Peridotite A coarse-grained ultramafic igneous rock

Peridotite ( PERR-ih-doh-tyte, pə-RID-ə-) is a dense, coarse-grained igneous rock consisting mostly of the silicate minerals olivine and pyroxene. Peridotite is ultramafic, as the rock contains less than 45% silica. It is high in magnesium (Mg2+), reflecting the high proportions of magnesium-rich olivine, with appreciable iron. Peridotite is derived from Earth's mantle, either as solid blocks and fragments, or as crystals accumulated from magmas that formed in the mantle. The compositions of peridotites from these layered igneous complexes vary widely, reflecting the relative proportions of pyroxenes, chromite, plagioclase, and amphibole.


Phlogopite is a yellow, greenish, or reddish-brown member of the mica family of phyllosilicates. It is also known as magnesium mica.

Wollastonite Single chain calcium inosilicate (CaSiO3)

Wollastonite is a calcium inosilicate mineral (CaSiO3) that may contain small amounts of iron, magnesium, and manganese substituting for calcium. It is usually white. It forms when impure limestone or dolomite is subjected to high temperature and pressure, which sometimes occurs in the presence of silica-bearing fluids as in skarns or in contact with metamorphic rocks. Associated minerals include garnets, vesuvianite, diopside, tremolite, epidote, plagioclase feldspar, pyroxene and calcite. It is named after the English chemist and mineralogist William Hyde Wollaston (1766–1828).

Jadeite Pyroxene mineral

Jadeite is a pyroxene mineral with composition NaAlSi2O6. It is monoclinic. It has a Mohs hardness of about 6.5 to 7.0 depending on the composition. The mineral is dense, with a specific gravity of about 3.4.

Tremolite Amphibole, double chain inosilicate mineral

Tremolite is a member of the amphibole group of silicate minerals with composition: Ca2(Mg5.0-4.5Fe2+0.0-0.5)Si8O22(OH)2. Tremolite forms by metamorphism of sediments rich in dolomite and quartz. Tremolite forms a series with actinolite and ferro-actinolite. Pure magnesium tremolite is creamy white, but the color grades to dark green with increasing iron content. It has a hardness on Mohs scale of 5 to 6. Nephrite, one of the two minerals of the gemstone jade, is a green variety of tremolite.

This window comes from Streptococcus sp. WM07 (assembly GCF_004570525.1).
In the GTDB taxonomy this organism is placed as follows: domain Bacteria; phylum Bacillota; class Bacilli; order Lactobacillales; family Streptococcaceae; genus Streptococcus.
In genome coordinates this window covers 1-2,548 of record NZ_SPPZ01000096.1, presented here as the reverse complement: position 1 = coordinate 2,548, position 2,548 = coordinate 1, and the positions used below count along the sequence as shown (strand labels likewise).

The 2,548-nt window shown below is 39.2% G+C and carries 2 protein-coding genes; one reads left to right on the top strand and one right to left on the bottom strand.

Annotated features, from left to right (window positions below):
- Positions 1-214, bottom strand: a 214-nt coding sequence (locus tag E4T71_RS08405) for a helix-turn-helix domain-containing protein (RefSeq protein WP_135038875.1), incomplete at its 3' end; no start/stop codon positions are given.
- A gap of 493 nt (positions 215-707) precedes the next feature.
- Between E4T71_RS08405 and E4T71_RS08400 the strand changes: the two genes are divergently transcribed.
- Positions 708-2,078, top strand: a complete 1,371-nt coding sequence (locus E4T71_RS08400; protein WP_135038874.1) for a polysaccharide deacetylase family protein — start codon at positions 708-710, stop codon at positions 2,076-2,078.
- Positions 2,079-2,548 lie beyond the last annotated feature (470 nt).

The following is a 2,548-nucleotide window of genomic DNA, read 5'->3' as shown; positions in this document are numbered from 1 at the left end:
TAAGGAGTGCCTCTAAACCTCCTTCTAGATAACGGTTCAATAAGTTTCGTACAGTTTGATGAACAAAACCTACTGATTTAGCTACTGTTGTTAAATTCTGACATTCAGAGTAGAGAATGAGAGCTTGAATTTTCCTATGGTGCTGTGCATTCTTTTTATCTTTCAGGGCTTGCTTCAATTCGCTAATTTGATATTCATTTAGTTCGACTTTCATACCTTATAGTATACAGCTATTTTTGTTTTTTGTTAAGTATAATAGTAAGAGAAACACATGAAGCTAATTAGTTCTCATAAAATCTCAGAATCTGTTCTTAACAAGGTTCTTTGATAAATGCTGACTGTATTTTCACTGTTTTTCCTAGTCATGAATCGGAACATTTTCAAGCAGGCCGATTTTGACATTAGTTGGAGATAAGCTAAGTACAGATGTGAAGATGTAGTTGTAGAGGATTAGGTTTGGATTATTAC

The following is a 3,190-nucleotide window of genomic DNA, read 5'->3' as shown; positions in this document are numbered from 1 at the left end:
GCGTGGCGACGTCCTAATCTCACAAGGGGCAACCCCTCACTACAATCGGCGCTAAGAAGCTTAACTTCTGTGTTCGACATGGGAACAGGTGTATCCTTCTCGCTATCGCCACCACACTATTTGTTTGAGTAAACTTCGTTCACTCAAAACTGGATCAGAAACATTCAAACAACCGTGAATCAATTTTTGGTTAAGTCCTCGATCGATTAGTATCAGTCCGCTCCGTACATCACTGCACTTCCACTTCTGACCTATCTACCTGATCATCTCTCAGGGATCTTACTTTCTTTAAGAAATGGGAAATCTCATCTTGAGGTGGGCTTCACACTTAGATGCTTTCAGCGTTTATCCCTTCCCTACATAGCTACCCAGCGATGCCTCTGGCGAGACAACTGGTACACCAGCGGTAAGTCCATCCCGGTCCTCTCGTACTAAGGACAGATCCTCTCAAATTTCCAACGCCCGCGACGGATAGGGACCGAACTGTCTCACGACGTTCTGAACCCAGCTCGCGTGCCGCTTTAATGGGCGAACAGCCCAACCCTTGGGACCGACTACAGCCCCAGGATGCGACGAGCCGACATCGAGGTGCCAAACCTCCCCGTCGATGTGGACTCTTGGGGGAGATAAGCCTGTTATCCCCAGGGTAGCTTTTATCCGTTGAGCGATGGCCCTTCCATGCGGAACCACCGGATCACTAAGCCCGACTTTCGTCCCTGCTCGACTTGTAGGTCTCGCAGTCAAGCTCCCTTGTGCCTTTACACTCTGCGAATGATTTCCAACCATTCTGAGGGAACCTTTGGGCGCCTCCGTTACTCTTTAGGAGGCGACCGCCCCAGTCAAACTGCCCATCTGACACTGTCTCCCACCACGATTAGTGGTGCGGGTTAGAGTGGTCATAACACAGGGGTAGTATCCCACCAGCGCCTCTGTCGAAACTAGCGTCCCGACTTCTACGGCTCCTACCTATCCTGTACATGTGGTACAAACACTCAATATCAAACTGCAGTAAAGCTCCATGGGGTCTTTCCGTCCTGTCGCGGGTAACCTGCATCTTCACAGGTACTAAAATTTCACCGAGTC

Enstatite Pyroxene: magnesium-iron silicate with MgSiO3 and FeSiO3 end-members

Enstatite is a mineral; the magnesium endmember of the pyroxene silicate mineral series enstatite (MgSiO3) – ferrosilite (FeSiO3). The magnesium rich members of the solid solution series are common rock-forming minerals found in igneous and metamorphic rocks. The intermediate composition, (Mg,Fe)SiO
, has historically been known as hypersthene, although this name has been formally abandoned and replaced by orthopyroxene. When determined petrographically or chemically the composition is given as relative proportions of enstatite (En) and ferrosilite (Fs) (e.g., En80Fs20).

Pyroxenite Igneous rock

Pyroxenite is an ultramafic igneous rock consisting essentially of minerals of the pyroxene group, such as augite, diopside, hypersthene, bronzite or enstatite. Pyroxenites are classified into clinopyroxenites, orthopyroxenites, and the websterites which contain both types of pyroxenes. Closely allied to this group are the hornblendites, consisting essentially of hornblende and other amphiboles.


Hornfels is the group name for a set of contact metamorphic rocks that have been baked and hardened by the heat of intrusive igneous masses and have been rendered massive, hard, splintery, and in some cases exceedingly tough and durable. These properties are due to fine grained non-aligned crystals with platy or prismatic habits, characteristic of metamorphism at high temperature but without accompanying deformation. The term is derived from the German word Hornfels, meaning "hornstone", because of its exceptional toughness and texture both reminiscent of animal horns. These rocks were referred to by miners in northern England as whetstones.